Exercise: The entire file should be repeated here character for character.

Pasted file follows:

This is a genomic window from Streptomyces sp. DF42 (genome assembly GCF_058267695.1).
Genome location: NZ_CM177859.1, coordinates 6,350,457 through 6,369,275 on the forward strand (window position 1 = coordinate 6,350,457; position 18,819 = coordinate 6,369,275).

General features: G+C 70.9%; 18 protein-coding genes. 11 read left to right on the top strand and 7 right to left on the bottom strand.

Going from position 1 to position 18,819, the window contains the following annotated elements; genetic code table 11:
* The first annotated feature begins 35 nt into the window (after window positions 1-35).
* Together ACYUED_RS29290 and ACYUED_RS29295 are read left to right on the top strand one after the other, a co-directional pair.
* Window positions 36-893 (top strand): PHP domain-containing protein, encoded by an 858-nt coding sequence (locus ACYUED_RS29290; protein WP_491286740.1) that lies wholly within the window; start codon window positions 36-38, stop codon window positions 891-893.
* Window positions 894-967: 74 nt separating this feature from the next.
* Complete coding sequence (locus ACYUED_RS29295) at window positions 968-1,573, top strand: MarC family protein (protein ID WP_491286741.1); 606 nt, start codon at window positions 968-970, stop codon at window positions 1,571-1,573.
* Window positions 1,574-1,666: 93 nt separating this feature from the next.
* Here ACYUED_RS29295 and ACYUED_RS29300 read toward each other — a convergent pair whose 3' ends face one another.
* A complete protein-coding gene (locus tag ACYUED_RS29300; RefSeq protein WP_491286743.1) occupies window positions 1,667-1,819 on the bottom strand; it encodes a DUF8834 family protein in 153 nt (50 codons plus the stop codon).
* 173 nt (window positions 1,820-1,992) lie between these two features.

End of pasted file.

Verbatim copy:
This is a genomic window from Streptomyces sp. DF42 (genome assembly GCF_058267695.1).
Genome location: NZ_CM177859.1, coordinates 6,350,457 through 6,369,275 on the forward strand (window position 1 = coordinate 6,350,457; position 18,819 = coordinate 6,369,275).

General features: G+C 70.9%; 18 protein-coding genes. 11 read left to right on the top strand and 7 right to left on the bottom strand.

Going from position 1 to position 18,819, the window contains the following annotated elements; genetic code table 11:
* The first annotated feature begins 35 nt into the window (after window positions 1-35).
* Together ACYUED_RS29290 and ACYUED_RS29295 are read left to right on the top strand one after the other, a co-directional pair.
* Window positions 36-893 (top strand): PHP domain-containing protein, encoded by an 858-nt coding sequence (locus ACYUED_RS29290; protein WP_491286740.1) that lies wholly within the window; start codon window positions 36-38, stop codon window positions 891-893.
* Window positions 894-967: 74 nt separating this feature from the next.
* Complete coding sequence (locus ACYUED_RS29295) at window positions 968-1,573, top strand: MarC family protein (protein ID WP_491286741.1); 606 nt, start codon at window positions 968-970, stop codon at window positions 1,571-1,573.
* Window positions 1,574-1,666: 93 nt separating this feature from the next.
* Here ACYUED_RS29295 and ACYUED_RS29300 read toward each other — a convergent pair whose 3' ends face one another.
* A complete protein-coding gene (locus tag ACYUED_RS29300; RefSeq protein WP_491286743.1) occupies window positions 1,667-1,819 on the bottom strand; it encodes a DUF8834 family protein in 153 nt (50 codons plus the stop codon).
* 173 nt (window positions 1,820-1,992) lie between these two features.